May 31, 2016

Haboob, Sandstorm, Dirt Storm? The Answer’s Blowing in the Texas Wind

Lubbock, TX
USA
by
Bob Henson
,
Weather Underground
Intense thunderstorms located north of Lubbock at 6:15 pm CDT Sunday, May 29, 2016, pushed an outflow boundary (the faint line south of the storms) and associated haboob (not visible on radar image) toward the Lubbock area. Image: NWS, Lubbock
Intense thunderstorms located north of Lubbock at 6:15 pm CDT Sunday, May 29, 2016, pushed an outflow boundary (the faint line south of the storms) and associated haboob (not visible on radar image) toward the Lubbock area. Image: NWS, Lubbock

As the North American monsoon circulation pattern develops (typically in late May or early June), states in the American Southwest can experience massive dust storms known as, haboobs (from the Arabic verb هب "habb," which means "to blow"). Recent analyses suggest that climate change may lead to precipitation declines in the early monsoon season, and drier conditions in the Southwest that favor haboob formation.[1]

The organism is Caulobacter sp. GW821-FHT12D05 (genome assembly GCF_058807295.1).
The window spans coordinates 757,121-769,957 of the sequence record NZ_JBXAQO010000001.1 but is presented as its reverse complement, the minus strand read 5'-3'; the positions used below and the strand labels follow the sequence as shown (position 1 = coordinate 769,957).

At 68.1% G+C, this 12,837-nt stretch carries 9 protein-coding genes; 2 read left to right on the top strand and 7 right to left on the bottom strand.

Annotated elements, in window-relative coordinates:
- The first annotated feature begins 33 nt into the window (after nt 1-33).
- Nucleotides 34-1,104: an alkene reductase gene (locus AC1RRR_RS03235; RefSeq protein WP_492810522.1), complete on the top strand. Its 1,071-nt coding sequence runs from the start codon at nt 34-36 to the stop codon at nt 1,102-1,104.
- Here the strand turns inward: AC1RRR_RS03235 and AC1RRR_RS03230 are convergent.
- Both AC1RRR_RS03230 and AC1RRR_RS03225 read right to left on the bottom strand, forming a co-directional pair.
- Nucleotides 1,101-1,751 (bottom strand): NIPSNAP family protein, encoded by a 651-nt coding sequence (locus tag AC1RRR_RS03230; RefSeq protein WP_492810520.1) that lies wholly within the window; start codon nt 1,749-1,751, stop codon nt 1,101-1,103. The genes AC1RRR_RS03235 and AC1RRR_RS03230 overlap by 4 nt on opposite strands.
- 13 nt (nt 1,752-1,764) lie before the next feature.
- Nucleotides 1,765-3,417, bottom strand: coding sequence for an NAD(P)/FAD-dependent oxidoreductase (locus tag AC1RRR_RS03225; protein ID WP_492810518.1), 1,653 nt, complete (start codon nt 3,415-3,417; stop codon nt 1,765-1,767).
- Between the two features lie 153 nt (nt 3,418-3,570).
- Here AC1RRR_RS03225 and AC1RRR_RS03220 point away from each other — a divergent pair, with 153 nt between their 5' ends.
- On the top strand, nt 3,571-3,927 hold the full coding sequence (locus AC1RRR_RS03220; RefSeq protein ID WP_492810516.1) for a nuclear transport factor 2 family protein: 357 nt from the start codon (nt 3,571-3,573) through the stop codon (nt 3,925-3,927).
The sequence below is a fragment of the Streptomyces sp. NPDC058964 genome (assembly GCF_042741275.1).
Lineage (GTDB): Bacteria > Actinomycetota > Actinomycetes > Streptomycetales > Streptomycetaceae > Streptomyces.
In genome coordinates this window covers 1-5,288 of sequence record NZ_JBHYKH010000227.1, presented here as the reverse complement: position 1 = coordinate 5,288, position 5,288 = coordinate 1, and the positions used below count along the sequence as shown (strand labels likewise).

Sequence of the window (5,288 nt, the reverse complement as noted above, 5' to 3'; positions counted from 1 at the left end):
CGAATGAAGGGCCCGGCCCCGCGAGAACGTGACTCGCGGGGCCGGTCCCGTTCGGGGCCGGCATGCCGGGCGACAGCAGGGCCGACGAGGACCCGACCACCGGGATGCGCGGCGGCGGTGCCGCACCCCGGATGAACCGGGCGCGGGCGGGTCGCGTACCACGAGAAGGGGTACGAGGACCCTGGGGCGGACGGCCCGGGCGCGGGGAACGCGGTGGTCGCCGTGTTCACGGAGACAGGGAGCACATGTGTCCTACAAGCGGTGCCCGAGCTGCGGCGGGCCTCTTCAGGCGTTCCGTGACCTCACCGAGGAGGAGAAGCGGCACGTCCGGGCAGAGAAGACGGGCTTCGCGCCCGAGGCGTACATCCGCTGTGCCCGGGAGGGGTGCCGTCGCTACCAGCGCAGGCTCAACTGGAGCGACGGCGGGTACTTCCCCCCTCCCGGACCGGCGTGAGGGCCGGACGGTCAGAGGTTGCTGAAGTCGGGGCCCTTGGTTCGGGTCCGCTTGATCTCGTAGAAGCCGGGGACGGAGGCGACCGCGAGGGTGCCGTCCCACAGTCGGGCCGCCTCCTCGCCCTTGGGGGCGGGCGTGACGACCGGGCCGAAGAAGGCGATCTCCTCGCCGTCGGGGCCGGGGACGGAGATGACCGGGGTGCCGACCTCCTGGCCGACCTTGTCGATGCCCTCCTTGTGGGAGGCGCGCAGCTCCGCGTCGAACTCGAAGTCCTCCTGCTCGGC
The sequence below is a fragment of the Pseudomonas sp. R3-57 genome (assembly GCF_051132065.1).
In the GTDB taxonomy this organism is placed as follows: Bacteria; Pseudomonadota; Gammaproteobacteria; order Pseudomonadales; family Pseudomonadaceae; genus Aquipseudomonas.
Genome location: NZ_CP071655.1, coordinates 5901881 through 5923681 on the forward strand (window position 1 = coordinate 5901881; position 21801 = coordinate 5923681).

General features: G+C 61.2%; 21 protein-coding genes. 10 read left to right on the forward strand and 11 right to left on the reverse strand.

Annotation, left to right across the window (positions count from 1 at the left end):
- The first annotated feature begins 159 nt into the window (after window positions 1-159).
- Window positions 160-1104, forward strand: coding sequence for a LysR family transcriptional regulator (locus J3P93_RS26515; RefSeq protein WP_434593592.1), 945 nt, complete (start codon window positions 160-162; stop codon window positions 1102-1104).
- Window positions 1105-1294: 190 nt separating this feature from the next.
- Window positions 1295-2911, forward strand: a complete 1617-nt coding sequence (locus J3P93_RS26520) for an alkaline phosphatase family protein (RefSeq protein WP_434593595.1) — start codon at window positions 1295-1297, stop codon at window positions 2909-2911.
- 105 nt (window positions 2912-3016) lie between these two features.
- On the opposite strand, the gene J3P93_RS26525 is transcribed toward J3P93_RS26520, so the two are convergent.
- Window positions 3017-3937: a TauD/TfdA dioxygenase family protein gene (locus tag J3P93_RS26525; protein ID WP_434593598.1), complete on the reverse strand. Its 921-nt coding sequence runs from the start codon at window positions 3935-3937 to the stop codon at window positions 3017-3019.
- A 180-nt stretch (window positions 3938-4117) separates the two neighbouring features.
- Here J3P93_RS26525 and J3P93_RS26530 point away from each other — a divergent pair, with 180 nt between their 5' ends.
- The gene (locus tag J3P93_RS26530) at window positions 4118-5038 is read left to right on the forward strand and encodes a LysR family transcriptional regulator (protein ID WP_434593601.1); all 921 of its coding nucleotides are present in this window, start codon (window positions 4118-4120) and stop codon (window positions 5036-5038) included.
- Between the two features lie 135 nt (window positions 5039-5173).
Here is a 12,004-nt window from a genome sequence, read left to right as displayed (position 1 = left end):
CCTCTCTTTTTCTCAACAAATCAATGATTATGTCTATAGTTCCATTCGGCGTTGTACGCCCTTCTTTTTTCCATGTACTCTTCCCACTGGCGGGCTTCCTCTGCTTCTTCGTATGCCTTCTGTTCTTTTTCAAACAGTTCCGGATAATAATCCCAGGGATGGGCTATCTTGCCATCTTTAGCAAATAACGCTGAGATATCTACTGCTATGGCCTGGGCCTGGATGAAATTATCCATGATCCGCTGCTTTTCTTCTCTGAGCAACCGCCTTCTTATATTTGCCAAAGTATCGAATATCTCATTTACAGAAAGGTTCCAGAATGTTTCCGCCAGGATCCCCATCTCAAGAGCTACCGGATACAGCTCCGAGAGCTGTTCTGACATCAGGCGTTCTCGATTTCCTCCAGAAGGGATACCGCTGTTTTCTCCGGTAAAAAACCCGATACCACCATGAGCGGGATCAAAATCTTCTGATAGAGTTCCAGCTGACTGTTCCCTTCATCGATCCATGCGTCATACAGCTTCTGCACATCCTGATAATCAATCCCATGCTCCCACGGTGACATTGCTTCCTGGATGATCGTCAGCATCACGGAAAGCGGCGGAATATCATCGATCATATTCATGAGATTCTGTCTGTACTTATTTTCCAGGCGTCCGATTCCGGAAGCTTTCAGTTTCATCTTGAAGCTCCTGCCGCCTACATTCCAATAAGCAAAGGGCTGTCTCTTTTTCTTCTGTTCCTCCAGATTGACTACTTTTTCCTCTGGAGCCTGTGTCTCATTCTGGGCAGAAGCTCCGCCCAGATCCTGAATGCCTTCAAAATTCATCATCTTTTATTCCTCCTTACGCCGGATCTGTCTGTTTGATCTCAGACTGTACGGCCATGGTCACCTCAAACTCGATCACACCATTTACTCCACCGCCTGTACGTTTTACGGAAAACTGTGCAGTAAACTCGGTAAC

The temperature at the Lubbock NWS office dropped from 82°F at 7:03 pm CDT to 64°F at 7:10 pm CDT, with winds gusting to 56 mph and visibility down to 0.5 mile in rain and blowing dust.

Haboobs are distinct from ordinary blowing dust because of the thick dust shoveled upward—sometimes more than half a mile—by the relatively cool, dense air at the leading edge

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What’s kicked up the haboob storm?

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For one thing, intense, recurring drought over the last few years, coupled with record-warm, landscape-drying temperatures, could be making the region more prone to haboob formation at times, although this would be a difficult thing to quantify.